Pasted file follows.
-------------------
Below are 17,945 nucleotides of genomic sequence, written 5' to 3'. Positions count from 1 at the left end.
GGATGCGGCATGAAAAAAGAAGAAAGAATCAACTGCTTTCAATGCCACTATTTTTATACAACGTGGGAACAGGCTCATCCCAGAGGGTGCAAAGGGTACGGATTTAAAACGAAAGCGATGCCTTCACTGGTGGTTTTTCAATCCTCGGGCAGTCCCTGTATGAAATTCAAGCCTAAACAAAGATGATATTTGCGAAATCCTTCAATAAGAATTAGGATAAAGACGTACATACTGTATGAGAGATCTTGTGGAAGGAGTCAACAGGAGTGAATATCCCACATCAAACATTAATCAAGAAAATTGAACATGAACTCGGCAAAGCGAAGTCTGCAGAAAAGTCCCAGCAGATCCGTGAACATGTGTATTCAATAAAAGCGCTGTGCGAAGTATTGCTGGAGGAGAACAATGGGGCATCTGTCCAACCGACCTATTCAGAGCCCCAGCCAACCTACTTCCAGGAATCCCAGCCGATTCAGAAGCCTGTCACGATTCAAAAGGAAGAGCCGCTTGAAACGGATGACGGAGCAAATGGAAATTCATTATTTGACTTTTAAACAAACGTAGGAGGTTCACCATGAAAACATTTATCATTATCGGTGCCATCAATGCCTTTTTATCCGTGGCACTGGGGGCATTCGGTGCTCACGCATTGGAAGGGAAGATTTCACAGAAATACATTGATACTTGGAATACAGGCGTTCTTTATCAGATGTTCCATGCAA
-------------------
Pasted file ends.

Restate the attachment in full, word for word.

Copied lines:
Below are 17,945 nucleotides of genomic sequence, written 5' to 3'. Positions count from 1 at the left end.
GGATGCGGCATGAAAAAAGAAGAAAGAATCAACTGCTTTCAATGCCACTATTTTTATACAACGTGGGAACAGGCTCATCCCAGAGGGTGCAAAGGGTACGGATTTAAAACGAAAGCGATGCCTTCACTGGTGGTTTTTCAATCCTCGGGCAGTCCCTGTATGAAATTCAAGCCTAAACAAAGATGATATTTGCGAAATCCTTCAATAAGAATTAGGATAAAGACGTACATACTGTATGAGAGATCTTGTGGAAGGAGTCAACAGGAGTGAATATCCCACATCAAACATTAATCAAGAAAATTGAACATGAACTCGGCAAAGCGAAGTCTGCAGAAAAGTCCCAGCAGATCCGTGAACATGTGTATTCAATAAAAGCGCTGTGCGAAGTATTGCTGGAGGAGAACAATGGGGCATCTGTCCAACCGACCTATTCAGAGCCCCAGCCAACCTACTTCCAGGAATCCCAGCCGATTCAGAAGCCTGTCACGATTCAAAAGGAAGAGCCGCTTGAAACGGATGACGGAGCAAATGGAAATTCATTATTTGACTTTTAAACAAACGTAGGAGGTTCACCATGAAAACATTTATCATTATCGGTGCCATCAATGCCTTTTTATCCGTGGCACTGGGGGCATTCGGTGCTCACGCATTGGAAGGGAAGATTTCACAGAAATACATTGATACTTGGAATACAGGCGTTCTTTATCAGATGTTCCATGCAA